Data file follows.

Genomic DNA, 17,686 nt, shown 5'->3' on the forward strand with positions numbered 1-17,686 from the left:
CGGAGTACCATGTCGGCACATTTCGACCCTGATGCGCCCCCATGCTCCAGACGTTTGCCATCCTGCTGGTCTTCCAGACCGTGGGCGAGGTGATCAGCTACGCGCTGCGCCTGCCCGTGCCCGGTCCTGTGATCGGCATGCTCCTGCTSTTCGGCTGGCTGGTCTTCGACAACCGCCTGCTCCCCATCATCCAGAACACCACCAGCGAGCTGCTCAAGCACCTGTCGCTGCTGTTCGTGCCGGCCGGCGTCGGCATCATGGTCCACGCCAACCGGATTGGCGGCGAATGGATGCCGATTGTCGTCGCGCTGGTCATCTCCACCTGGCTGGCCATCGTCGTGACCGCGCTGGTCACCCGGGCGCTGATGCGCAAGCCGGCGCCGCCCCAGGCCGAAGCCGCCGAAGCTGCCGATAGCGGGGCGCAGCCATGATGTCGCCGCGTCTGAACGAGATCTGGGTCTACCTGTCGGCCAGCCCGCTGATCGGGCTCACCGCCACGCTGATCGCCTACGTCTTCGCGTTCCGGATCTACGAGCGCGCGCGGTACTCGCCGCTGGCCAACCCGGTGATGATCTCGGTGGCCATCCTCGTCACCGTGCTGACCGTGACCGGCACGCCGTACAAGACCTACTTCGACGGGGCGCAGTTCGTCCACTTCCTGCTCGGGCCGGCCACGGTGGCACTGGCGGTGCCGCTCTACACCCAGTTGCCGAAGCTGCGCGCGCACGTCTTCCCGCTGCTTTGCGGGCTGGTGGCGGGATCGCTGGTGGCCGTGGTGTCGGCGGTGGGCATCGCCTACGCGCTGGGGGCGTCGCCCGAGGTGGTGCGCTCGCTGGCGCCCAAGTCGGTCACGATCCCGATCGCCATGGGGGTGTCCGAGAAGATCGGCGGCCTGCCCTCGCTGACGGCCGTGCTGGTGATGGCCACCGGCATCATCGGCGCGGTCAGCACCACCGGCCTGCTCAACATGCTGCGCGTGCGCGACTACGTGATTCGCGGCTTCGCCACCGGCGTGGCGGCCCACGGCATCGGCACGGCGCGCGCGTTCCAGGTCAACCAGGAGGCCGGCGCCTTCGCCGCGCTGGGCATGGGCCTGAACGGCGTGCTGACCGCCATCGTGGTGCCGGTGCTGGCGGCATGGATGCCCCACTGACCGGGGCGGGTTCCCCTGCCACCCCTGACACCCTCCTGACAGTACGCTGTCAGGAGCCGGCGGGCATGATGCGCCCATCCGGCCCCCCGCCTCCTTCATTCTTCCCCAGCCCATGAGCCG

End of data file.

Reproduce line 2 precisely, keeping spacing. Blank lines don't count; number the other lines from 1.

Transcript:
CGGAGTACCATGTCGGCACATTTCGACCCTGATGCGCCCCCATGCTCCAGACGTTTGCCATCCTGCTGGTCTTCCAGACCGTGGGCGAGGTGATCAGCTACGCGCTGCGCCTGCCCGTGCCCGGTCCTGTGATCGGCATGCTCCTGCTSTTCGGCTGGCTGGTCTTCGACAACCGCCTGCTCCCCATCATCCAGAACACCACCAGCGAGCTGCTCAAGCACCTGTCGCTGCTGTTCGTGCCGGCCGGCGTCGGCATCATGGTCCACGCCAACCGGATTGGCGGCGAATGGATGCCGATTGTCGTCGCGCTGGTCATCTCCACCTGGCTGGCCATCGTCGTGACCGCGCTGGTCACCCGGGCGCTGATGCGCAAGCCGGCGCCGCCCCAGGCCGAAGCCGCCGAAGCTGCCGATAGCGGGGCGCAGCCATGATGTCGCCGCGTCTGAACGAGATCTGGGTCTACCTGTCGGCCAGCCCGCTGATCGGGCTCACCGCCACGCTGATCGCCTACGTCTTCGCGTTCCGGATCTACGAGCGCGCGCGGTACTCGCCGCTGGCCAACCCGGTGATGATCTCGGTGGCCATCCTCGTCACCGTGCTGACCGTGACCGGCACGCCGTACAAGACCTACTTCGACGGGGCGCAGTTCGTCCACTTCCTGCTCGGGCCGGCCACGGTGGCACTGGCGGTGCCGCTCTACACCCAGTTGCCGAAGCTGCGCGCGCACGTCTTCCCGCTGCTTTGCGGGCTGGTGGCGGGATCGCTGGTGGCCGTGGTGTCGGCGGTGGGCATCGCCTACGCGCTGGGGGCGTCGCCCGAGGTGGTGCGCTCGCTGGCGCCCAAGTCGGTCACGATCCCGATCGCCATGGGGGTGTCCGAGAAGATCGGCGGCCTGCCCTCGCTGACGGCCGTGCTGGTGATGGCCACCGGCATCATCGGCGCGGTCAGCACCACCGGCCTGCTCAACATGCTGCGCGTGCGCGACTACGTGATTCGCGGCTTCGCCACCGGCGTGGCGGCCCACGGCATCGGCACGGCGCGCGCGTTCCAGGTCAACCAGGAGGCCGGCGCCTTCGCCGCGCTGGGCATGGGCCTGAACGGCGTGCTGACCGCCATCGTGGTGCCGGTGCTGGCGGCATGGATGCCCCACTGACCGGGGCGGGTTCCCCTGCCACCCCTGACACCCTCCTGACAGTACGCTGTCAGGAGCCGGCGGGCATGATGCGCCCATCCGGCCCCCCGCCTCCTTCATTCTTCCCCAGCCCATGAGCCG